In Stephane Brize’s quietly devastating drama The Measure of a Man (‘La loi du marche’, 2015) French star Vincent Lindon plays 51-year-old Thierry Taugourdeau, a laid-off longtime factory worker seeking employment. Similar to the works of Ken Loach and Dardenne Brothers, The Measure of a Man is an angry movie about the plight of economically dispossessed in an indifferent labor market. However, this anger and desperation simmer beneath the narrative’s placid surface, which although is never overtly expressed could be thoroughly felt. Visually, Brize has shot his feature in Verite style, employing minimalist aesthetics and extracting restrained performances all around.

The film’s French title translates to ‘The Law of the Market’ which better reflects the contentious downturn in the French labor market. Nevertheless, the mention of gender in English title refers to the movie’s other pivotal theme: the sense of self-worth a salaried, middle-aged man gains by being a breadwinner which slowly fritters away while being unemployed. Kiyoshi Kurosawa’s Tokyo Sonata (2008) and Laurent Cantat’s Time Out (2001) has brilliantly scrutnized similar themes. Another important feature that serves as perfect companion piece to The Measure of a Man is Dardenne brothers’ Two Days One Night (2014). Both these movies show how a worker, irrespective of gender, in the contemporary market has to emotionally demean themselves to secure a job.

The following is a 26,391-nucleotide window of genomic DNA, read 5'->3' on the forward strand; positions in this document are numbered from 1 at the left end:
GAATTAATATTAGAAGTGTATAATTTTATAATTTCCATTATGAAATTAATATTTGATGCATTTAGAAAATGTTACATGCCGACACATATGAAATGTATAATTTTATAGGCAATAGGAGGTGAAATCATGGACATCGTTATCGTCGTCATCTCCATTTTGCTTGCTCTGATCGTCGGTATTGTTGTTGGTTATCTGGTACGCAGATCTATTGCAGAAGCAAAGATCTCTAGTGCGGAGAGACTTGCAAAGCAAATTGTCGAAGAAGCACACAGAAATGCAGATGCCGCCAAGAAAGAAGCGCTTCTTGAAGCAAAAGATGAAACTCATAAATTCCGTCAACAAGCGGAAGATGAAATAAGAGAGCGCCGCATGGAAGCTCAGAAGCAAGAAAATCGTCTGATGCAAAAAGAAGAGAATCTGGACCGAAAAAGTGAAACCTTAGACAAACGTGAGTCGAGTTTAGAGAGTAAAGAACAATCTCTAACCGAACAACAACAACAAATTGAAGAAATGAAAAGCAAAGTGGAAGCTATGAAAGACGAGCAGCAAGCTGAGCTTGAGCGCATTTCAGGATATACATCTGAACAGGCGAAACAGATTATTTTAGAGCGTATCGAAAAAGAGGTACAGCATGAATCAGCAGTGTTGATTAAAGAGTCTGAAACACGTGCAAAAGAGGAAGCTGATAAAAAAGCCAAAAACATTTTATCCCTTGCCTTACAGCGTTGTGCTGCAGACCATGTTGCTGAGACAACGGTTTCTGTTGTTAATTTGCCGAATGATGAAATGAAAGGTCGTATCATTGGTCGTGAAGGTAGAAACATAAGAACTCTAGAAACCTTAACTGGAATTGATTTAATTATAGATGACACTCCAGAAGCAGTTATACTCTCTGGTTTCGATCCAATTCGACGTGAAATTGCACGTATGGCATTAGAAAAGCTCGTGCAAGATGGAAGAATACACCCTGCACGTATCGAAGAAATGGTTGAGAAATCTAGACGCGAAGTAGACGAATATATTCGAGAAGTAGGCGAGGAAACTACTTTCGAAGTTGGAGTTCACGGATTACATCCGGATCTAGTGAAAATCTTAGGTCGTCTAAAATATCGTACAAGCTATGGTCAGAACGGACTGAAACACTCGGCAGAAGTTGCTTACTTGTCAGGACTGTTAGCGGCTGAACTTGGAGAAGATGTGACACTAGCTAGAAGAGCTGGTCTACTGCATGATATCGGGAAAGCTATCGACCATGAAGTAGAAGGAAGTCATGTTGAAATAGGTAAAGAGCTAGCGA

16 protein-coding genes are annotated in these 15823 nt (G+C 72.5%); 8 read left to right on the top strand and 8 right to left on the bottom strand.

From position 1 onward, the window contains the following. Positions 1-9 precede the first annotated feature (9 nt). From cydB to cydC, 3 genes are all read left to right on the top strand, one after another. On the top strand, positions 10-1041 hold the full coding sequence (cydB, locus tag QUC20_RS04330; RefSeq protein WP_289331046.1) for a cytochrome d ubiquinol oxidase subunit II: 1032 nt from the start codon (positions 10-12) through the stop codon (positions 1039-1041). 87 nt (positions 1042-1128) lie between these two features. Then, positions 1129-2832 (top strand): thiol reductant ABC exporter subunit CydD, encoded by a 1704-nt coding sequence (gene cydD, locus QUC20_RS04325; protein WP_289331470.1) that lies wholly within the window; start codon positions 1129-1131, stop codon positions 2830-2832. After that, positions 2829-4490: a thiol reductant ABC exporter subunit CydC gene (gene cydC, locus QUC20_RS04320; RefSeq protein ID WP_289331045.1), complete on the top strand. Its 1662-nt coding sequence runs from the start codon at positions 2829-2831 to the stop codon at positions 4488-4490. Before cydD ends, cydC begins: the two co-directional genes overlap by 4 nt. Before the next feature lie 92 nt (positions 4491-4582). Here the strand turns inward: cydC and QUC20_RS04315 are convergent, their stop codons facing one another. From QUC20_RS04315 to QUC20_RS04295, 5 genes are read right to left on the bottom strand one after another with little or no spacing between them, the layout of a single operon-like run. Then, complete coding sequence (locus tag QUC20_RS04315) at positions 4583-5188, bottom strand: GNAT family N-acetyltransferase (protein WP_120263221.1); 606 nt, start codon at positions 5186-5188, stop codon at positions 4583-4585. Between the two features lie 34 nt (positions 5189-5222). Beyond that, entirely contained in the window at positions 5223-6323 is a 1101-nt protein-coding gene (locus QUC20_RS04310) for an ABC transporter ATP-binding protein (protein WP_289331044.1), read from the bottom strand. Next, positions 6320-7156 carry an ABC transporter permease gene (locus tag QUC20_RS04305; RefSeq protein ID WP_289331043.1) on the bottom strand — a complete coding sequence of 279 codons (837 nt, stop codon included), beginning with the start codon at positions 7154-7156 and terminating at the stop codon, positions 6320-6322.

Thierry and his colleagues of similar age-group are laid-off in a round of downsizing some 20 months prior. When the film opens, a world-weary Thierry is sitting in an employment center, earnestly trying to understand why the training course he took for more than four months wouldn’t land him in a job. He’s either perceived to be too old for an entry-level job or asked for an addition qualification. All Thierry wants is to provide for his caring wife and disabled son (cerebral palsy). What’s interesting about the earlier domestic scenes is the way Brize establishes the family’s humanity and nautralistic exchanges without burdening the atmosphere with doom and gloom.